Table B presents previous and revised productivity and related measures for the nonfarm business, business, and manufacturing sectors for the first quarter of 2011 and table C presents annual data for nonfarm business and total manufacturing from 2008 to 2010. Table D presents revised and previous measures for nonfinancial corporations for the first quarter of 2011, in addition to annual data from 2008 to 2010. Revised quarterly and annual series for recent years appear in tables 1-6. All index measures in the business, nonfarm business, and NFC sectors show historical revisions because the 2005 base year values were revised; resulting revisions to percent changes are small. The annual indexes appear in appendix tables 1-3. Full historical annual and quarterly measures can be found on the productivity and costs home page http://www.bls.gov/lpc/#data.
In the first quarter of 2011, nonfarm business productivity declined 0.6 percent, rather than increasing 1.8 percent, reflecting a downward revision of 2.3 percentage points to output. Hourly compensation increased 4.2 percent in the first quarter, a larger gain than reported June 2. Consequently, unit labor costs were revised upward to 4.8 percent. In the manufacturing sector, productivity growth in the first quarter remained at 4.2 percent, due to offsetting upward revisions to output and hours. Unit labor costs declined 1.1 percent rather than 1.4 percent as reported June 2.
For the year 2010, nonfarm business productivity growth was revised up to 4.1 percent from the 3.9 percent increase reported June 2, the result of a larger upward revision to output than hours. (See table C.) Unit labor costs declined 2.0 percent–the largest decline in the annual series which begins in 1948. In manufacturing, productivity growth was unchanged at 5.9 percent.Unit labor costs fell 4.0 percent, the largest decline in the series which extends back to 1988.
For the year 2009, nonfarm business productivity growth was revised down to 2.3 percent from the previous estimate of 3.7 percent due to a downward revision in output. (See table C.) Unit labor costs declined 0.7 percent, a smaller decline than reported June 2. Manufacturing productivity declined 0.4 percent, as reported previously. The 4.9 percent increase in unit labor costs was less than the 6.1 percent increase published June 2, due to a downward revision to hourly compensation.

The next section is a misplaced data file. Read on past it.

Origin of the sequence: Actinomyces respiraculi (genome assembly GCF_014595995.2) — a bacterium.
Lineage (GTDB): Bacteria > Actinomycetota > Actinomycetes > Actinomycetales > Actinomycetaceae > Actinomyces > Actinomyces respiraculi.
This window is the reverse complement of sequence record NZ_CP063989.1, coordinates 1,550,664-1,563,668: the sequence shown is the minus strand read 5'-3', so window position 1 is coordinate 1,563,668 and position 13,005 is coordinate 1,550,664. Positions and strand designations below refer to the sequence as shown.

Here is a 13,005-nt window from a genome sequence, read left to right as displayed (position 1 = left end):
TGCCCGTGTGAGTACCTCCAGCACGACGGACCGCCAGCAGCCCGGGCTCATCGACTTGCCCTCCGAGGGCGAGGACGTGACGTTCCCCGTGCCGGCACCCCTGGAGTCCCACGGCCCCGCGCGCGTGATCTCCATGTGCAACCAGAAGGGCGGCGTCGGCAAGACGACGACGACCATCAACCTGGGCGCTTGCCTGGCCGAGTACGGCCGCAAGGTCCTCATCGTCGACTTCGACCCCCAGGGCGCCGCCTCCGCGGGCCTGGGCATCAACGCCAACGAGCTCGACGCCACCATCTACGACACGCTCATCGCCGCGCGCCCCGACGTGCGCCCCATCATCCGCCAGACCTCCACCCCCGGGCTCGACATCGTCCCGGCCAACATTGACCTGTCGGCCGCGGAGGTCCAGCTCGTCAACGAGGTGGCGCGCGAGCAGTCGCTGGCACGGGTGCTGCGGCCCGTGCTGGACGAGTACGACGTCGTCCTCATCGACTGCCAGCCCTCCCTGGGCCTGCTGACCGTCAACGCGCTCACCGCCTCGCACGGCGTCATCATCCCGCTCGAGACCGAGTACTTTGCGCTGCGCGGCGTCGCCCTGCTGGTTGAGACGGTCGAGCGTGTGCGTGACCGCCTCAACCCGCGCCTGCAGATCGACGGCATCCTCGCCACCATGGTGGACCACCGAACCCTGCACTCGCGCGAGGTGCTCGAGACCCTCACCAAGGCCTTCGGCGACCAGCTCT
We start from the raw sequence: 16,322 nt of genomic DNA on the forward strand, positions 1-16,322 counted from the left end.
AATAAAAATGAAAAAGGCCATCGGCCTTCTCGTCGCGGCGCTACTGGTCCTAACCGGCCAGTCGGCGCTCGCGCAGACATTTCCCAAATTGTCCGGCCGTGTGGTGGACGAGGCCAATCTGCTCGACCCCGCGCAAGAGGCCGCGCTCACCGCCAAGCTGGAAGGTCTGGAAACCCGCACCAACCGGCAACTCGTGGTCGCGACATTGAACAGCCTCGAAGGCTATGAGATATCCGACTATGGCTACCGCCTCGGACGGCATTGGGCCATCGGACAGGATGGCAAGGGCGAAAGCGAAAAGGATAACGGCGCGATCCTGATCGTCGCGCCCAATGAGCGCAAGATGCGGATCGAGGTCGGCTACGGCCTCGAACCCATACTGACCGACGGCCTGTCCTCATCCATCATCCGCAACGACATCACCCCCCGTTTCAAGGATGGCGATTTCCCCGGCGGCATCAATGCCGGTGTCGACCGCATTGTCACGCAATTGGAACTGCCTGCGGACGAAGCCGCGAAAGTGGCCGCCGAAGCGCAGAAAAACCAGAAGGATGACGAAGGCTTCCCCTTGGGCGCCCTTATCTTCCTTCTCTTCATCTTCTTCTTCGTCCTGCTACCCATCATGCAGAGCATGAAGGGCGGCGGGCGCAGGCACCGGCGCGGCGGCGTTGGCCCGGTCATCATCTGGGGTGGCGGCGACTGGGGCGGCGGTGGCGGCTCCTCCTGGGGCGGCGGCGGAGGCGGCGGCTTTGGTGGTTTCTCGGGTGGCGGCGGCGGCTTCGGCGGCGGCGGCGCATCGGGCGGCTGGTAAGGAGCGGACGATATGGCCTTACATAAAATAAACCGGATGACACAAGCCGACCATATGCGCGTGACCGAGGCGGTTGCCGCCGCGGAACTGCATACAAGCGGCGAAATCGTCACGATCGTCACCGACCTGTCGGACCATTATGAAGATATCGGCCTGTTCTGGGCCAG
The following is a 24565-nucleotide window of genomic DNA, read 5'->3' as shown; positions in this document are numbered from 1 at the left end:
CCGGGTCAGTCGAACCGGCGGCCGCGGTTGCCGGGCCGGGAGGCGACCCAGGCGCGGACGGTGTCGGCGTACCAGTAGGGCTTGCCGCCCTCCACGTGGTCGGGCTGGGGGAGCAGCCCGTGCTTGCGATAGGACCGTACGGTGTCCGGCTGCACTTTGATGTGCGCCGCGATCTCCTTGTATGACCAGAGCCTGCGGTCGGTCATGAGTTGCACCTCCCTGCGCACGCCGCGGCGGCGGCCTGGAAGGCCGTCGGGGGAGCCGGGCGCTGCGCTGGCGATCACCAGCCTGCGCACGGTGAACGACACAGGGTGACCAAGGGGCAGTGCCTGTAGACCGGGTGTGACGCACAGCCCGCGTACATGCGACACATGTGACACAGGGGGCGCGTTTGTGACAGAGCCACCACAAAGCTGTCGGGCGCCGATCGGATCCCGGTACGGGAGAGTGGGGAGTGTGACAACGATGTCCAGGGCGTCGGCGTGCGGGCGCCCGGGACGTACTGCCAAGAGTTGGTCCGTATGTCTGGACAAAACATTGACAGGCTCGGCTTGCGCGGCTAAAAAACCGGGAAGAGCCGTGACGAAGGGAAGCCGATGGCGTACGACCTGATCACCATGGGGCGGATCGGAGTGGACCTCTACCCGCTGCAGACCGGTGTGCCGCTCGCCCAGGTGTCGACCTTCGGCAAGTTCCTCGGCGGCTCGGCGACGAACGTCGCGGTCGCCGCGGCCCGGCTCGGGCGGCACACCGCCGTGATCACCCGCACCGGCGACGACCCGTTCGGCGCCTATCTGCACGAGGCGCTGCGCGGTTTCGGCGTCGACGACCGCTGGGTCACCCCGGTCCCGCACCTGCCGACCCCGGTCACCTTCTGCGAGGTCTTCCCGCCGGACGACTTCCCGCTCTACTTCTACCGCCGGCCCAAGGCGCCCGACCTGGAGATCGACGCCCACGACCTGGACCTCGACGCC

For the year 2008, nonfarm business productivity was revised down to 0.6 percent from 1.0 percent as output was revised downward. Unit labor costs were revised up to 2.8 percent. In manufacturing, productivity, hours and output changed at the same rates reported previously. Unit labor costs were revised upward to 4.7 percent.
Nonfarm business productivity increased at an average annual rate of 2.5 percent from 2000 to 2010 rather than the 2.7 percent rate reported June 2.
Manufacturing productivity grew at an annual average rate of 3.2 percent from 2000 to 2010, as previously reported.
In the nonfinancial corporate sector, first-quarter 2011 productivity growth was revised down to 1.4 percent from the preliminary estimate of 4.1 percent.
For the year 2010, productivity was revised down to 5.3 percent due to a downward revision in output. (See tables D and 6.) In 2009 productivity was revised down to 1.6 percent as the downward revision to output was greater than the downward revision to hours. Unit labor costs were unchanged by revisions in 2010 and 2009 because downward revisions to productivity were offset by downward revisions to hourly compensation. (See table 6 and appendix table 3.)
To view the tables referenced above, see www.bls.gov/news.release/prod2.nr0.htm